Dementia affects nearly 47 million people all around the world. Additionally, every year, another 9.9 million more diagnoses are made- two-thirds of those are women. Dementia is a complex syndrome whose causes are many and interlinked, and whose symptoms of memory loss and cognitive degradation vary in severity and pace of onset from person to person.
Treatments vary in effectiveness, but currently, it remains a debilitating problem that progressively destroys a persons’ ability to live a normal life. A recent review of the most cutting-edge research in Lancet, however, concludes with a stark revelation: Around one in three cases of dementia can be avoided if nine key risk factors are avoided or mitigated against earlier on in life.
The BBC News and Alzheimer’s Association International Conference in London marked these nine factors as contributors to the onset of dementia. Presently, they are ranked in order of highest to lowest risk.
- Mid-life hearing loss (9% of the risk)
- Not completing secondary-level/high school education (8%)
- Smoking (5%)
- Not seeking treatment for depression in youth (4%)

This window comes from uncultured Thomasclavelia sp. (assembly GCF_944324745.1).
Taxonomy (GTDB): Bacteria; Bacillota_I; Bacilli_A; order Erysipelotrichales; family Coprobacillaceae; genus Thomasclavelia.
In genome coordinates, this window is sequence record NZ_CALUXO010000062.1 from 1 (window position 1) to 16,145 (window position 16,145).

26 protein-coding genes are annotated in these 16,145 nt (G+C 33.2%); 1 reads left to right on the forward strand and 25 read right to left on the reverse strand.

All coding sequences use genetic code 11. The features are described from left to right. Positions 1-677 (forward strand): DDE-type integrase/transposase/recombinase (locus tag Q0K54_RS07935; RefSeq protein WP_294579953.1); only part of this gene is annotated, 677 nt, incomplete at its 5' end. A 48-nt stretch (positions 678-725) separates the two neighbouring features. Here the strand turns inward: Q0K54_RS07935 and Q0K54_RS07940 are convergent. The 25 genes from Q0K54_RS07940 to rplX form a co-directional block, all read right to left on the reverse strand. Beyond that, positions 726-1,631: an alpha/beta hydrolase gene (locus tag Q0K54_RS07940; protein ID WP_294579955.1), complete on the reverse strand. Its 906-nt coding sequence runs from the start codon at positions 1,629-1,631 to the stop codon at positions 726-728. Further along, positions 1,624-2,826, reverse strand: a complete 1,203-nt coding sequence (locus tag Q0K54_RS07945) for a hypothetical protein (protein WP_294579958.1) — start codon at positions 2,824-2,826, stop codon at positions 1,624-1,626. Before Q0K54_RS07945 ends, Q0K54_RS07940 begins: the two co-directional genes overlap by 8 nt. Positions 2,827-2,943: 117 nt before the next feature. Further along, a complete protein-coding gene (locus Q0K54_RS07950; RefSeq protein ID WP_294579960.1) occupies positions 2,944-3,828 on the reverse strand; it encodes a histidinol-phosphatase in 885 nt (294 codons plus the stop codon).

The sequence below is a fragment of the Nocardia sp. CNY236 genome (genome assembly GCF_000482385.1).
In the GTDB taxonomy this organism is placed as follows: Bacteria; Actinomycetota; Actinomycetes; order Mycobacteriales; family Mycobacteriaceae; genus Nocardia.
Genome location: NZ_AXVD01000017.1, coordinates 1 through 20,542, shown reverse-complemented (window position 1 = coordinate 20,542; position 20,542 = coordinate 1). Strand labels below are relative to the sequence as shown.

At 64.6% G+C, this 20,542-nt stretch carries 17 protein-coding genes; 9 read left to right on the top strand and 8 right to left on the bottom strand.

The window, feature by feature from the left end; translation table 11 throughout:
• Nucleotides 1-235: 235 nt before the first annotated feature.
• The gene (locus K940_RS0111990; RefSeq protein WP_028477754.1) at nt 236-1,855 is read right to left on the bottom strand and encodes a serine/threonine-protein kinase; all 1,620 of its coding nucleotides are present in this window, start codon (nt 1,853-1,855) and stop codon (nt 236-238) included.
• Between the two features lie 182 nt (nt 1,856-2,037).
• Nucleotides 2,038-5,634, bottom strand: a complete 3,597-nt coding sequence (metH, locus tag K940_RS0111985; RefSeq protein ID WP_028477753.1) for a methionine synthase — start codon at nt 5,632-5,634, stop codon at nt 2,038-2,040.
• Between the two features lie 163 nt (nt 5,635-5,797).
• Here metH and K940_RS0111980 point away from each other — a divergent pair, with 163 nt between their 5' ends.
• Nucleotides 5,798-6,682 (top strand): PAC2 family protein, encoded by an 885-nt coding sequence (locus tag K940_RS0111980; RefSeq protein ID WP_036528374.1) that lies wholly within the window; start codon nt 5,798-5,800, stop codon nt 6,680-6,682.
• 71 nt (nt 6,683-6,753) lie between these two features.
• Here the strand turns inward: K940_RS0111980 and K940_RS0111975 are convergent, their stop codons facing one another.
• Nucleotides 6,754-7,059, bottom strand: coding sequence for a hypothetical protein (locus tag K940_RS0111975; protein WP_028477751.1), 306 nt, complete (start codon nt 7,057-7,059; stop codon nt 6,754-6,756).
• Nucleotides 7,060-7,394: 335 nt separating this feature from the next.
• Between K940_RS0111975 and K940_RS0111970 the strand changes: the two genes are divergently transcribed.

- Physical activity (3%)
- Social Isolation (2%)
- High blood pressure (2%)
- Obesity (1%)
- Type 2-diabetes- the more common variant linked to obesity (1%)
Although dementia begins to become symptomatic later in life, these exacerbating factors, over time, gradually weaken the brain’s network and pave the way for the syndrome to express itself decades later in life.
Together, these factors represent nearly 35% of the risk, meaning that focusing on these factors could lead to a third of all dementias being prevented. At the same time, the global cost of dementia- currently at $818 billion- could be dramatically slashed.
Overall, as with plenty of diseases and conditions, it reigns true that a healthy lifestyle is a key to a long, uninhibited life.
The rest of the risk, 65%, is currently beyond a person’s control. These include a buildup of clumps of protein in the brain, which is a leading cause of Alzheimer’s. Also, genetic mutations that lead to brain damage and so on.
At a glance, there are some seemingly curious inclusions on the list. Most notably, hearing loss. The researchers argue that a lack of a rich, audible environment denies people a form of cognitive processing that many others have. Additionally, this can also lead to an increase in social isolation which can lead to depression. All of which contribute towards the onset of dementia.
Other factors are more obvious, particularly education level. Not stopping there, the 24 international experts behind the report explain that keeping up learning and education in later life will drastically reduce the risk of getting dementia.
Despite being left out of this analysis, it is likely that excessive alcohol consumption and having an unhealthy diet also contribute towards a dementia diagnosis.
The report urges individuals to be ambitious about prevention. Dementia does not have to be an inevitable consequence of reaching retirement age.